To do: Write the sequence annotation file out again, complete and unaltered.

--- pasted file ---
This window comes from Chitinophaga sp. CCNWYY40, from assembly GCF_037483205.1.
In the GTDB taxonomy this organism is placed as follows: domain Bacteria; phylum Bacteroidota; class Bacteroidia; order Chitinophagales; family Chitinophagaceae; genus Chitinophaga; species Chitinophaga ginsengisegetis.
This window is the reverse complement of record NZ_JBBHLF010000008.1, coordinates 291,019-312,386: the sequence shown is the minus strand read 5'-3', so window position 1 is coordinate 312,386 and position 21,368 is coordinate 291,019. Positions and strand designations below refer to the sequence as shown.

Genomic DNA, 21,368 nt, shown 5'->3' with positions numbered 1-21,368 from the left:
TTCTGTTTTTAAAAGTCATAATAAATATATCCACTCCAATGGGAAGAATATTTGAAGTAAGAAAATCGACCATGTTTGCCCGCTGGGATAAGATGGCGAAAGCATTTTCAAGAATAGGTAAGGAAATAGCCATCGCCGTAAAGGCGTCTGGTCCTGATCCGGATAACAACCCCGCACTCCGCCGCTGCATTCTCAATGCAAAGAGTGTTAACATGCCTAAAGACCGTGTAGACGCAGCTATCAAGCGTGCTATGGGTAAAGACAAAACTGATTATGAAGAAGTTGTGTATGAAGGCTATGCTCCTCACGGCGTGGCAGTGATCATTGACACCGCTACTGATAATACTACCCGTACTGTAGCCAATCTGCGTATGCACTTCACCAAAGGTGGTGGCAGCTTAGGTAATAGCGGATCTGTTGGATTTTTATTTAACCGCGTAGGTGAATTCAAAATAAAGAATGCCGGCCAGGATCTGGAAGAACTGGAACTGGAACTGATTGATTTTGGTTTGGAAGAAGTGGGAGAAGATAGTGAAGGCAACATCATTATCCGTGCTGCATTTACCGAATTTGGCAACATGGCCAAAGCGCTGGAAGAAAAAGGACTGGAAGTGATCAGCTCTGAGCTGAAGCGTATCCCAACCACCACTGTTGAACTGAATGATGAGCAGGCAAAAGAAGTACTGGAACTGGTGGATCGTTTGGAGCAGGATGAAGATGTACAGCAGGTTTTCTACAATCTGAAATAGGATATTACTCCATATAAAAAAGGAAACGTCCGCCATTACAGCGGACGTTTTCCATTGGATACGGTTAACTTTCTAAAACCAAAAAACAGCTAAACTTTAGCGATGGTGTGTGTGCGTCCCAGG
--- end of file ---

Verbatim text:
This window comes from Chitinophaga sp. CCNWYY40, from assembly GCF_037483205.1.
In the GTDB taxonomy this organism is placed as follows: domain Bacteria; phylum Bacteroidota; class Bacteroidia; order Chitinophagales; family Chitinophagaceae; genus Chitinophaga; species Chitinophaga ginsengisegetis.
This window is the reverse complement of record NZ_JBBHLF010000008.1, coordinates 291,019-312,386: the sequence shown is the minus strand read 5'-3', so window position 1 is coordinate 312,386 and position 21,368 is coordinate 291,019. Positions and strand designations below refer to the sequence as shown.

Genomic DNA, 21,368 nt, shown 5'->3' with positions numbered 1-21,368 from the left:
TTCTGTTTTTAAAAGTCATAATAAATATATCCACTCCAATGGGAAGAATATTTGAAGTAAGAAAATCGACCATGTTTGCCCGCTGGGATAAGATGGCGAAAGCATTTTCAAGAATAGGTAAGGAAATAGCCATCGCCGTAAAGGCGTCTGGTCCTGATCCGGATAACAACCCCGCACTCCGCCGCTGCATTCTCAATGCAAAGAGTGTTAACATGCCTAAAGACCGTGTAGACGCAGCTATCAAGCGTGCTATGGGTAAAGACAAAACTGATTATGAAGAAGTTGTGTATGAAGGCTATGCTCCTCACGGCGTGGCAGTGATCATTGACACCGCTACTGATAATACTACCCGTACTGTAGCCAATCTGCGTATGCACTTCACCAAAGGTGGTGGCAGCTTAGGTAATAGCGGATCTGTTGGATTTTTATTTAACCGCGTAGGTGAATTCAAAATAAAGAATGCCGGCCAGGATCTGGAAGAACTGGAACTGGAACTGATTGATTTTGGTTTGGAAGAAGTGGGAGAAGATAGTGAAGGCAACATCATTATCCGTGCTGCATTTACCGAATTTGGCAACATGGCCAAAGCGCTGGAAGAAAAAGGACTGGAAGTGATCAGCTCTGAGCTGAAGCGTATCCCAACCACCACTGTTGAACTGAATGATGAGCAGGCAAAAGAAGTACTGGAACTGGTGGATCGTTTGGAGCAGGATGAAGATGTACAGCAGGTTTTCTACAATCTGAAATAGGATATTACTCCATATAAAAAAGGAAACGTCCGCCATTACAGCGGACGTTTTCCATTGGATACGGTTAACTTTCTAAAACCAAAAAACAGCTAAACTTTAGCGATGGTGTGTGTGCGTCCCAGG